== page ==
Not too long ago, another retailer on a bulletin board I go to, asked the question (the kind of open-ended essay question that gets asked when nothing much is happening.) :
"What do you think is the most important characteristic of a successful business?"
The answers were many and varied, but none of them was the answer I came up with. An answer that was immediate and obvious, to me.
The ability to think for oneself.
The ability to look at all the available facts and come up with your own conclusions. The ability to go against the grain, if need be.
Every single product line, given enough time, will make a wrong turn. Like lemmings headed for a cliff, just about everyone in the industry falls into some delusion. If you can't move to the side, and think, everyone else is wrong, we're headed for a cliff, you will just be part of the herd.
Safe practices will protect you, to some extent. But even more effective is to avoid the damn cliff in the first place.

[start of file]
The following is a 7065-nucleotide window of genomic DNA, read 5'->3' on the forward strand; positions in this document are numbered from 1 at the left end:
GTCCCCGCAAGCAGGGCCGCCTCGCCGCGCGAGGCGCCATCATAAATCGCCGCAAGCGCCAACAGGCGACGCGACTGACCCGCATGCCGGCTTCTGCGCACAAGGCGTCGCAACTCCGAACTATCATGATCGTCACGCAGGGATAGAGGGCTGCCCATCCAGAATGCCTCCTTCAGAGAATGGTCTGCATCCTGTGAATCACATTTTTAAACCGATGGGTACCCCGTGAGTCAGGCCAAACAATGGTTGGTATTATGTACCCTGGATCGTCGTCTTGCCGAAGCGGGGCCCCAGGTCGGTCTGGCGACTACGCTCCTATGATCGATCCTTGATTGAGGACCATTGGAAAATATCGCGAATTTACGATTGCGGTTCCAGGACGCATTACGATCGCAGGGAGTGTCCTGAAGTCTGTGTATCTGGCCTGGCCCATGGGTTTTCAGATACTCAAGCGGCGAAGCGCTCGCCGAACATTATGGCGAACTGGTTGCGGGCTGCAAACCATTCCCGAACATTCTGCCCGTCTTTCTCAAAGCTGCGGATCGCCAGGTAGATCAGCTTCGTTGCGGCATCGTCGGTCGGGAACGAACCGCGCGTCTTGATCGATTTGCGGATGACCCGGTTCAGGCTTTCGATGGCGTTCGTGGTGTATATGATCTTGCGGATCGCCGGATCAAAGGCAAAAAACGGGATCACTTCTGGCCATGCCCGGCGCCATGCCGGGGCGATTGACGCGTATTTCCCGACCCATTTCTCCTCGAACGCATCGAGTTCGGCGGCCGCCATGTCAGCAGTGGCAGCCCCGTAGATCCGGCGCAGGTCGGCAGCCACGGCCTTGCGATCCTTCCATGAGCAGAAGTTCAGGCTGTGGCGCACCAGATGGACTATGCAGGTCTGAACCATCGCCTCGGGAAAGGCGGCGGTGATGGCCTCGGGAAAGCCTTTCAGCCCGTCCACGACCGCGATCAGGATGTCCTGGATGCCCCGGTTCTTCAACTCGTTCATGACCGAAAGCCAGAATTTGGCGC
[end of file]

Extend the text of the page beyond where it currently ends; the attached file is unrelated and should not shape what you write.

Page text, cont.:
I realize this probably sounds arrogant. I'm right and everyone else is wrong. But that's not what it's about. It's about making decisions that are in your own best interest. It's about responding to your own instincts.
To me, it's never been all that difficult to realize that we're headed for a cliff. I used to think, "Wait a minute. Could I be wrong? How can it be so obvious to me, and yet almost no one else see it?"
Usually that doubt is something that builds and builds inside until it becomes a certainty. I don't react to the first moment of doubt, or the second, but there comes that moment when you have to take action based on your own instincts.
Sadly, knowing that an industry is headed for a cliff doesn't help you save your sales, but you can start to make plans, fall back positions, limit your risk. The sales will probably disappear, but if you aren't sitting on a pile of product or bills, or you have brought a different product in to take it's place, you'll survive.
It can be kind of lonely. Everyone is saying and doing one thing, while you are doing the opposite. I usually don't try to convince everyone else, because it doesn't do any good.
Several times, I've looked another store owner in the eye, and said: "You realize this product is going down." I've all but said to them, look out! Look for something else to sell! Instead, I just wait for a couple of years, and then....they're gone.
So, think for yourself. Beware of the herd.
2 days ago